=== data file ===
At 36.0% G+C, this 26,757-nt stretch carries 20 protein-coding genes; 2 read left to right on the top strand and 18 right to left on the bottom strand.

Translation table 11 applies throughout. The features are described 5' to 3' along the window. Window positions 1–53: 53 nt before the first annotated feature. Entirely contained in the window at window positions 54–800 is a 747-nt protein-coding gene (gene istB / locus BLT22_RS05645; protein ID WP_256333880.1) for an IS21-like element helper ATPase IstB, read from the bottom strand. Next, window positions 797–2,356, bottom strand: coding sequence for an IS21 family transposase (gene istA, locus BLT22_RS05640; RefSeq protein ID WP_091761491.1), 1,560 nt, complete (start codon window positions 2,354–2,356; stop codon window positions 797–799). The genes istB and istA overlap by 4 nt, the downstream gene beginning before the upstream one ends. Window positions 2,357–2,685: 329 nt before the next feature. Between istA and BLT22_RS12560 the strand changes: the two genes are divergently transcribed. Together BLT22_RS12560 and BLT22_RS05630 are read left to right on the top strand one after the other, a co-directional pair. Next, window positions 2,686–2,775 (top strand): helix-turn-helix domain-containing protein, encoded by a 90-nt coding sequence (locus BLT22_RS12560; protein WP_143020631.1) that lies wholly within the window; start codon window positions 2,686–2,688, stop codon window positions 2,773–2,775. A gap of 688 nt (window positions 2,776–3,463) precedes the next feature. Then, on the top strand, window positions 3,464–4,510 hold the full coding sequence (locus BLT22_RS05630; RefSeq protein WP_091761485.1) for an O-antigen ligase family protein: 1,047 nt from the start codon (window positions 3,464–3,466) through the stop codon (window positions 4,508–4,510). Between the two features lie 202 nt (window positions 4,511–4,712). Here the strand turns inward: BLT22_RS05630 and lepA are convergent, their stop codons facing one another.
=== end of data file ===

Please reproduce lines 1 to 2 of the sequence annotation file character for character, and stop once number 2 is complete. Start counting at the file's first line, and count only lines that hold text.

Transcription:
At 36.0% G+C, this 26,757-nt stretch carries 20 protein-coding genes; 2 read left to right on the top strand and 18 right to left on the bottom strand.

Translation table 11 applies throughout. The features are described 5' to 3' along the window. Window positions 1–53: 53 nt before the first annotated feature. Entirely contained in the window at window positions 54–800 is a 747-nt protein-coding gene (gene istB / locus BLT22_RS05645; protein ID WP_256333880.1) for an IS21-like element helper ATPase IstB, read from the bottom strand. Next, window positions 797–2,356, bottom strand: coding sequence for an IS21 family transposase (gene istA, locus BLT22_RS05640; RefSeq protein ID WP_091761491.1), 1,560 nt, complete (start codon window positions 2,354–2,356; stop codon window positions 797–799). The genes istB and istA overlap by 4 nt, the downstream gene beginning before the upstream one ends. Window positions 2,357–2,685: 329 nt before the next feature. Between istA and BLT22_RS12560 the strand changes: the two genes are divergently transcribed. Together BLT22_RS12560 and BLT22_RS05630 are read left to right on the top strand one after the other, a co-directional pair. Next, window positions 2,686–2,775 (top strand): helix-turn-helix domain-containing protein, encoded by a 90-nt coding sequence (locus BLT22_RS12560; protein WP_143020631.1) that lies wholly within the window; start codon window positions 2,686–2,688, stop codon window positions 2,773–2,775. A gap of 688 nt (window positions 2,776–3,463) precedes the next feature. Then, on the top strand, window positions 3,464–4,510 hold the full coding sequence (locus BLT22_RS05630; RefSeq protein WP_091761485.1) for an O-antigen ligase family protein: 1,047 nt from the start codon (window positions 3,464–3,466) through the stop codon (window positions 4,508–4,510). Between the two features lie 202 nt (window positions 4,511–4,712). Here the strand turns inward: BLT22_RS05630 and lepA are convergent, their stop codons facing one another.